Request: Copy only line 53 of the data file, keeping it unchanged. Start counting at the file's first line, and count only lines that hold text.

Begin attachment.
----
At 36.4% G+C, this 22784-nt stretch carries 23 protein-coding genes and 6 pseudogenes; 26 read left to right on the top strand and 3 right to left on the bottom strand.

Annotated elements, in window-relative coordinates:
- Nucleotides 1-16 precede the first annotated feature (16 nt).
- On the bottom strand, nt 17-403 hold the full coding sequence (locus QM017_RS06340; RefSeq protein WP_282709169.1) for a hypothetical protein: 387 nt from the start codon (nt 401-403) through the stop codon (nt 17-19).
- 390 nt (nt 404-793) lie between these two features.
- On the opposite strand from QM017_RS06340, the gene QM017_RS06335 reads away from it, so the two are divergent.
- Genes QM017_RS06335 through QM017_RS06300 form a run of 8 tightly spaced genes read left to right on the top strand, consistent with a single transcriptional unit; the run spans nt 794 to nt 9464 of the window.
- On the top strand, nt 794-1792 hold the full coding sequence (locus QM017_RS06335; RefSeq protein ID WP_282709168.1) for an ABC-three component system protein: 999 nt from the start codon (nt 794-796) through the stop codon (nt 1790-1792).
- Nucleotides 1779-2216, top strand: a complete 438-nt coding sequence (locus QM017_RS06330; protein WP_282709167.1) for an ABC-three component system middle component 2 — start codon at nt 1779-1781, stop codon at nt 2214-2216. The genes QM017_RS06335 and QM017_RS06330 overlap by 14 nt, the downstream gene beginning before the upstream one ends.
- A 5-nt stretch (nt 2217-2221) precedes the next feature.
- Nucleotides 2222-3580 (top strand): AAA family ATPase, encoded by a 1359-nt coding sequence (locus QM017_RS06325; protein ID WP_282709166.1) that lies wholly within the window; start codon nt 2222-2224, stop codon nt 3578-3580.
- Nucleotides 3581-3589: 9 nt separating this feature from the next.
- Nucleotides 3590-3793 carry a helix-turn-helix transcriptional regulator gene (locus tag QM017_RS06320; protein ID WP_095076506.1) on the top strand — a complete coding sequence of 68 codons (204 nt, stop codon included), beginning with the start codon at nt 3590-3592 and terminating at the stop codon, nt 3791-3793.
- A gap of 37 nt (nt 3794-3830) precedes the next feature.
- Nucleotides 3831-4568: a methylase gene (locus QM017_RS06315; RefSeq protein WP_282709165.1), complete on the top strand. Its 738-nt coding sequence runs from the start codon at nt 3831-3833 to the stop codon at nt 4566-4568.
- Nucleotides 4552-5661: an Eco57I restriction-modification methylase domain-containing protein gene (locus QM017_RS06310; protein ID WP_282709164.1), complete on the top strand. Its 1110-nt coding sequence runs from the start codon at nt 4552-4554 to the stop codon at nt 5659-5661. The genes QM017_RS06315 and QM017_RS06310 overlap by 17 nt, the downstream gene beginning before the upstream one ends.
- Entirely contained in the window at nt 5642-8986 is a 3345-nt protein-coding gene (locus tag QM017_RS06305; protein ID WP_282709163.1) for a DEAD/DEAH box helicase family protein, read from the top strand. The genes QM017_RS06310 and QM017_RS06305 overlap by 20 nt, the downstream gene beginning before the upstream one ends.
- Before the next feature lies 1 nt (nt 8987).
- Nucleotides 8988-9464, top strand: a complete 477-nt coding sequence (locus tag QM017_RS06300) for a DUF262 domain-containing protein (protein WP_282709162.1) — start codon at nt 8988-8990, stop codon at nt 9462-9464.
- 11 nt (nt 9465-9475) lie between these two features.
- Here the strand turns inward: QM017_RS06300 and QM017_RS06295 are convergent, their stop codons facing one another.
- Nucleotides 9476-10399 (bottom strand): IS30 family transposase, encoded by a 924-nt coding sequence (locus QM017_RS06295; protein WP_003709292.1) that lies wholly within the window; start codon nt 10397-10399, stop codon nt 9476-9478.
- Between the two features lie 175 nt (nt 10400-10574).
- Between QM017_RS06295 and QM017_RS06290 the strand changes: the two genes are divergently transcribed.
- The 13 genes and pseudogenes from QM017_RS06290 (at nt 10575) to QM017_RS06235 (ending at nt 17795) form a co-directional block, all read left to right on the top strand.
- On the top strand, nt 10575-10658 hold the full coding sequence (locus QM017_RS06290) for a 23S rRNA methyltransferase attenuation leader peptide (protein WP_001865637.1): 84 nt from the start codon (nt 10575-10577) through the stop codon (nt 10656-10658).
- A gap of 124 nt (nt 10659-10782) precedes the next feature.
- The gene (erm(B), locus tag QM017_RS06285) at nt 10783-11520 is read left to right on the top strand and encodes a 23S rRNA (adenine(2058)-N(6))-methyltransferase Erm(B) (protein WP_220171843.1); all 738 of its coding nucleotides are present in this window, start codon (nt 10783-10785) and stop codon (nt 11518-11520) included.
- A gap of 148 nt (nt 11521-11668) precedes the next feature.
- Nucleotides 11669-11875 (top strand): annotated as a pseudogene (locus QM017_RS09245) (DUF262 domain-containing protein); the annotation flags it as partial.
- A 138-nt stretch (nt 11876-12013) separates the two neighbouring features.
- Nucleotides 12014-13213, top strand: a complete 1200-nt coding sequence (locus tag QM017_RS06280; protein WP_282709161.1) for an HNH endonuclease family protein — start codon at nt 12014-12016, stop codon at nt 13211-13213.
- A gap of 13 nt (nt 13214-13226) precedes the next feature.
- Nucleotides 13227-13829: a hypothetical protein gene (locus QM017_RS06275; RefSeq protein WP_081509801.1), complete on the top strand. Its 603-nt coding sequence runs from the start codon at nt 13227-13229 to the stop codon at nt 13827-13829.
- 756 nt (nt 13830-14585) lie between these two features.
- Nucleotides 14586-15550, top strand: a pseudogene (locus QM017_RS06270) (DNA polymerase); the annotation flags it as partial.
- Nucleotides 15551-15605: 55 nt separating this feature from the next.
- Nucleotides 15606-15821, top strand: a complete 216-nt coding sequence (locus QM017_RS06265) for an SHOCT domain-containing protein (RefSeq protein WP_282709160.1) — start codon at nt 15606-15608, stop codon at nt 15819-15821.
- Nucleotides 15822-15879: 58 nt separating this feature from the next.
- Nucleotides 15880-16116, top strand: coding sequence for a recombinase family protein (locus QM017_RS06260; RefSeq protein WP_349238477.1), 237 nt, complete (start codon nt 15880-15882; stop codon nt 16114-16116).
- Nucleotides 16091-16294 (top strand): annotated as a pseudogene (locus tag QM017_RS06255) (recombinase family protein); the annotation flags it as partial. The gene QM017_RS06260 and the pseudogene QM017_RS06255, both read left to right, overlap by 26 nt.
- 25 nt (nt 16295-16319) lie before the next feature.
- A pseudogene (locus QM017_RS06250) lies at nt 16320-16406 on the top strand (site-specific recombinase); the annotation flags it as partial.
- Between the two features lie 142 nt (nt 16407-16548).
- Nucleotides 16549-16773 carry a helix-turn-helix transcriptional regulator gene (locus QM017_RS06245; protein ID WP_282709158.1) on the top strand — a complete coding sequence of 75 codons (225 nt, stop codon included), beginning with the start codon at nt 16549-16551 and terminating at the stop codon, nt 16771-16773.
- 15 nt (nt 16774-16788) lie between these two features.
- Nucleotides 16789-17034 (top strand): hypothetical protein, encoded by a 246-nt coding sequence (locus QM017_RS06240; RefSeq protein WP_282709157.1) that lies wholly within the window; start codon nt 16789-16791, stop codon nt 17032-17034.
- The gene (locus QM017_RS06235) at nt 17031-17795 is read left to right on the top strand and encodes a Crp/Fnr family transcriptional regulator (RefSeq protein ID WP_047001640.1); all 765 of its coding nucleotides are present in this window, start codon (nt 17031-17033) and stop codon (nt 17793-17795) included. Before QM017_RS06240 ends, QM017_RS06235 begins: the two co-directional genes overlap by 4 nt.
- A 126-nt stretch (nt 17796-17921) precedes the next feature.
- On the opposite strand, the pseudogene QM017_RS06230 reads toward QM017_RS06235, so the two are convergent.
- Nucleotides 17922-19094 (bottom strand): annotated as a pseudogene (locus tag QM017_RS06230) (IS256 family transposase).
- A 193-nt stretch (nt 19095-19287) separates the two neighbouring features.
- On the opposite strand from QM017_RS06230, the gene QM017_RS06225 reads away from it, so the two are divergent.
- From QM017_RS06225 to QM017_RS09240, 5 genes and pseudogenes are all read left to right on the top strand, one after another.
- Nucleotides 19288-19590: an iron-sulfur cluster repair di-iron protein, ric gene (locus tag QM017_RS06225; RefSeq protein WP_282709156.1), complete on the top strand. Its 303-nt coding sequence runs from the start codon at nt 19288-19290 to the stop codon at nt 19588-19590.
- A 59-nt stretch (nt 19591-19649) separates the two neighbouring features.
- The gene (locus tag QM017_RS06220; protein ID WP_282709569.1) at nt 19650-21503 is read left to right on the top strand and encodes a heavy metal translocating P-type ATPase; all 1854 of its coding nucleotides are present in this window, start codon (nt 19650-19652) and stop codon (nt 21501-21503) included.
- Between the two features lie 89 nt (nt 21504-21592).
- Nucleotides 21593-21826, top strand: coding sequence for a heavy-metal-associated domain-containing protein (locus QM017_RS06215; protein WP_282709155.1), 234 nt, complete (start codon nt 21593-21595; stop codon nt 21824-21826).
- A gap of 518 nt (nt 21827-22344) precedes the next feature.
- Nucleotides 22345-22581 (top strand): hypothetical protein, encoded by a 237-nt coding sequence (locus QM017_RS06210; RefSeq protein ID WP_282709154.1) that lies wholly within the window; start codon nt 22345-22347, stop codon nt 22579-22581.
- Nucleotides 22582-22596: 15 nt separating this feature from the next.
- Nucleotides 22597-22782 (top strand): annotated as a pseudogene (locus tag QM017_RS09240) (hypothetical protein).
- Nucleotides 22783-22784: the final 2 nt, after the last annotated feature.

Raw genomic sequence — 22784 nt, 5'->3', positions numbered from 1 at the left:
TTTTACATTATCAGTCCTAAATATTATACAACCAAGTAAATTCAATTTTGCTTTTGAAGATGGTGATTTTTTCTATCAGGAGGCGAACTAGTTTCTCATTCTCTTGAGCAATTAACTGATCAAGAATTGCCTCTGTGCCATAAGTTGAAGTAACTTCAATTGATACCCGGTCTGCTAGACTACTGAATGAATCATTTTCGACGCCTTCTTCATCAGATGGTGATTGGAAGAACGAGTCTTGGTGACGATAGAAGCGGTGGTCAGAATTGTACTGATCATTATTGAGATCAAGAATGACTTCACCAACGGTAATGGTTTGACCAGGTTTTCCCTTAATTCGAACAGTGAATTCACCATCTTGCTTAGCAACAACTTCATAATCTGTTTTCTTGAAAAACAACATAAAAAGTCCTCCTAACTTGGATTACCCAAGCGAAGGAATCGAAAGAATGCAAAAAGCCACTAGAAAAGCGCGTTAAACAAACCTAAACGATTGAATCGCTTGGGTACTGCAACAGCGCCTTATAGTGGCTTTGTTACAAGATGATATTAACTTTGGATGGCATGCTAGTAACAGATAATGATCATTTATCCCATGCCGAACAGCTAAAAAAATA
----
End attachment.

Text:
- On the opposite strand from QM017_RS06230, the gene QM017_RS06225 reads away from it, so the two are divergent.